Greenwich Gossip

Saturday, March 26, 2011

James G. Genovese June 12, 1966-March 22, 2011

Police Officer Jim Genovese died suddenly earlier this week. He was only 44 years old, and had seemed to be in perfect health. Everyone who knew him was, and still is, in shock at the news.

Even those who didn't know him by name knew him from his smiling face at the corner of Havemeyer Place and Greenwich Avenue, where for many years he directed the traffic. It was a job he loved. Constantly dealing with the vagaries of the insouciant pedestrians and countless out-of-state motorists who either carelessly or willfully tried to ignore his commands, Jim was always patient and courteous with everyone. "Do you think holding up my hand like this means it's okay for you to go?" he would ask sheepish drivers. "Oops, sorry," they would say as they backed up to the stop line. Jim could have made tens if not hundreds of thousands of dollars for the Town if he had handed out well-deserved tickets to all the jaywalkers and stop-sign runners he encountered. But he was never seen to hand out a single one.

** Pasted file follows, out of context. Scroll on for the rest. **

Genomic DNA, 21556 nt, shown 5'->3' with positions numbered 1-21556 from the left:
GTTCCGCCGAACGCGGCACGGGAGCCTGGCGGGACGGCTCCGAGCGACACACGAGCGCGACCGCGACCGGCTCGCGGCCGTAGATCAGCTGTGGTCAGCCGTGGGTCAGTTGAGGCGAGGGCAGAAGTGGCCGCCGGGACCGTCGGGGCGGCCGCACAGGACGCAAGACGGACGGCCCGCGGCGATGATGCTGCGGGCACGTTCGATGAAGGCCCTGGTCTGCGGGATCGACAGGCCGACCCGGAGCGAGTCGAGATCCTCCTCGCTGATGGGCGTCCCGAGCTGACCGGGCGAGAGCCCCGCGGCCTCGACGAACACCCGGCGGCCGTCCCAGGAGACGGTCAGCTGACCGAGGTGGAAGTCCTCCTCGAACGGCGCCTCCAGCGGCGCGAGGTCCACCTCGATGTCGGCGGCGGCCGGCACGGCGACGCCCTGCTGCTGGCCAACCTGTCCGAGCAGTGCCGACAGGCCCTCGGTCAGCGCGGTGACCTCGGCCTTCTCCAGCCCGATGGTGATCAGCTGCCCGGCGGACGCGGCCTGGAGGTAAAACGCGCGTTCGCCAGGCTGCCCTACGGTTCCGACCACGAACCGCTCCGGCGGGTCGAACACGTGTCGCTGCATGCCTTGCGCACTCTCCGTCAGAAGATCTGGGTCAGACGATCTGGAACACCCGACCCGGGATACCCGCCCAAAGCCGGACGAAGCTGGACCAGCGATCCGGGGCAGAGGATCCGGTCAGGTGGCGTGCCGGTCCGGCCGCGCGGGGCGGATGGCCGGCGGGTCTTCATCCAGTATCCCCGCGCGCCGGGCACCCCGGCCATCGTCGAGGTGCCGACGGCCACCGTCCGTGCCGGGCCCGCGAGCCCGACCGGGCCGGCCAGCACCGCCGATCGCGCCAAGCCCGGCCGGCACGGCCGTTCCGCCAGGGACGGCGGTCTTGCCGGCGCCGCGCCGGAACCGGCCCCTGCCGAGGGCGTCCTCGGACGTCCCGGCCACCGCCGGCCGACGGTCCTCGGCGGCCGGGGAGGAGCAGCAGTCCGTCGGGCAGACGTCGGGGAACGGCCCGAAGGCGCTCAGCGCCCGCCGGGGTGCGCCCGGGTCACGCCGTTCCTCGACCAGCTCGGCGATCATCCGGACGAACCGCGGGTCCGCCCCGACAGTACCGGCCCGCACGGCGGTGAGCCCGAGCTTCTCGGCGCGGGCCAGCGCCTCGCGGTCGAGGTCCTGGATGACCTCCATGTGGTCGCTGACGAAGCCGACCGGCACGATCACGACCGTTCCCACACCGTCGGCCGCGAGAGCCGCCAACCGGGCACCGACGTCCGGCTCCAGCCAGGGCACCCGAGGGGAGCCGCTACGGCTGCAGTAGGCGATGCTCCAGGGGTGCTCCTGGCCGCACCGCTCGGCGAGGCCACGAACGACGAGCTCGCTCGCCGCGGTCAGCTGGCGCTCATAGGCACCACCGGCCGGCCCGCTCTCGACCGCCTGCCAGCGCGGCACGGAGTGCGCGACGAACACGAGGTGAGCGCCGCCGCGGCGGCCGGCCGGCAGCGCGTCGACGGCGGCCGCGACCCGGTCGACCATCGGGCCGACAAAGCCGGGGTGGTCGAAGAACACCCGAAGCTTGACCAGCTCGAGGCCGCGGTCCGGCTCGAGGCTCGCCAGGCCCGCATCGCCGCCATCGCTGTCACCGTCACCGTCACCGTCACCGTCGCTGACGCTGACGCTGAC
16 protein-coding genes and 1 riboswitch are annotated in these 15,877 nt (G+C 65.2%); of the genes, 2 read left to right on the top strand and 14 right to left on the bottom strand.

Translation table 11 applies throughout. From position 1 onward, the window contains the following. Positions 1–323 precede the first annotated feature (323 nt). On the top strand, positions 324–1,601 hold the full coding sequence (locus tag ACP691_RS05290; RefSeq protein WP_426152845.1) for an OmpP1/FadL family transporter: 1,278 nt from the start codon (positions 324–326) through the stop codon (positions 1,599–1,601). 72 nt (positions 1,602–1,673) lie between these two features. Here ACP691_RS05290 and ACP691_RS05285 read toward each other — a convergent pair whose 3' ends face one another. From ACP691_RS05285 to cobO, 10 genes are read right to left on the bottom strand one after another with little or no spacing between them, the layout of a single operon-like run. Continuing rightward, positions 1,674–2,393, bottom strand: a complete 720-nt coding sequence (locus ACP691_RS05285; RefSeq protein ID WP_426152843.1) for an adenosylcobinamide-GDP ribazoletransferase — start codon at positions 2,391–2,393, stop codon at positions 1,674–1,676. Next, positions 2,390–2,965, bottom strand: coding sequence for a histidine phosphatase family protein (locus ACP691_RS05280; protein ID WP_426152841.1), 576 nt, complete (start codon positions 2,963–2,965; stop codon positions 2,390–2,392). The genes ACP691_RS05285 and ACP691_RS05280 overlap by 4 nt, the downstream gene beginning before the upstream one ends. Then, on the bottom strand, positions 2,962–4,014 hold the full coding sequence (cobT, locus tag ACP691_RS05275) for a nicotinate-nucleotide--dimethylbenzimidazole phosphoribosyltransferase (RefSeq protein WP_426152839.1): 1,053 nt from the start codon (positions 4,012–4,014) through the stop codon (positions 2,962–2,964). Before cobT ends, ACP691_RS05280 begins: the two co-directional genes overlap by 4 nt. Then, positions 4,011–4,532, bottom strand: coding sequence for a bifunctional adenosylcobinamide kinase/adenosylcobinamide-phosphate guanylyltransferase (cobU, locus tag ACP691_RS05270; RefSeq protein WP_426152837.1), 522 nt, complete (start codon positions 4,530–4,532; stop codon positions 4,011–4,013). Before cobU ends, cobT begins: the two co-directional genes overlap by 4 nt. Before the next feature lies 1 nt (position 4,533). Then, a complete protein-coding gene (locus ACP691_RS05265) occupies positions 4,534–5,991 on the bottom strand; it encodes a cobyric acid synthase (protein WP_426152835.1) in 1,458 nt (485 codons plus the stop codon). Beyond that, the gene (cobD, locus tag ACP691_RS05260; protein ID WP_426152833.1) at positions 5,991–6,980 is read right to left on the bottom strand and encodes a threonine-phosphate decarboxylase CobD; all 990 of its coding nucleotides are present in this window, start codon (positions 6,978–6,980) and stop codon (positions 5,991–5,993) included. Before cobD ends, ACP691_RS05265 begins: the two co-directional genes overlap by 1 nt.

Dozens of police motorcycles from all over Connecticut and Westchester led the funeral procession. The funeral mass at St. Mary's was packed--standing room only. Then everyone marched down to "Jimmy's corner", where a huge American flag hung over the intersection, and a memorial weath was placed in the newly-repainted circle where he used to stand. Suddenly a loud disembodied stentorian voice was heard coming from somewhere high above the crowd: "Officer James Genovese, report to Headquarters...Officer Genovese, you may stand down. Well done, Jim." There was not a dry eye anywhere as the loudspeaker link from the Greenwich police station fell silent and Christopher Hughes played "Taps" from the lawn of the Havemeyer Building.

What a pleasure it has been these past few years to walk down Greenwich Avenue and see Jim stop the traffic as I approached the curb. "Okay to cross, Mr. Clark," he always said. "Thanks, Jimmy," I would say with a wave of the hand.

The mass card distributed at the funeral bears a poem on its back, titled Afterglow:

I'd like the memory of me to be a happy one,
I'd like to leave an afterglow of smiles when day is done...

Well, Jimmy, you got your wish. We're all smiling though our tears at our fond memories of you. Rest in peace.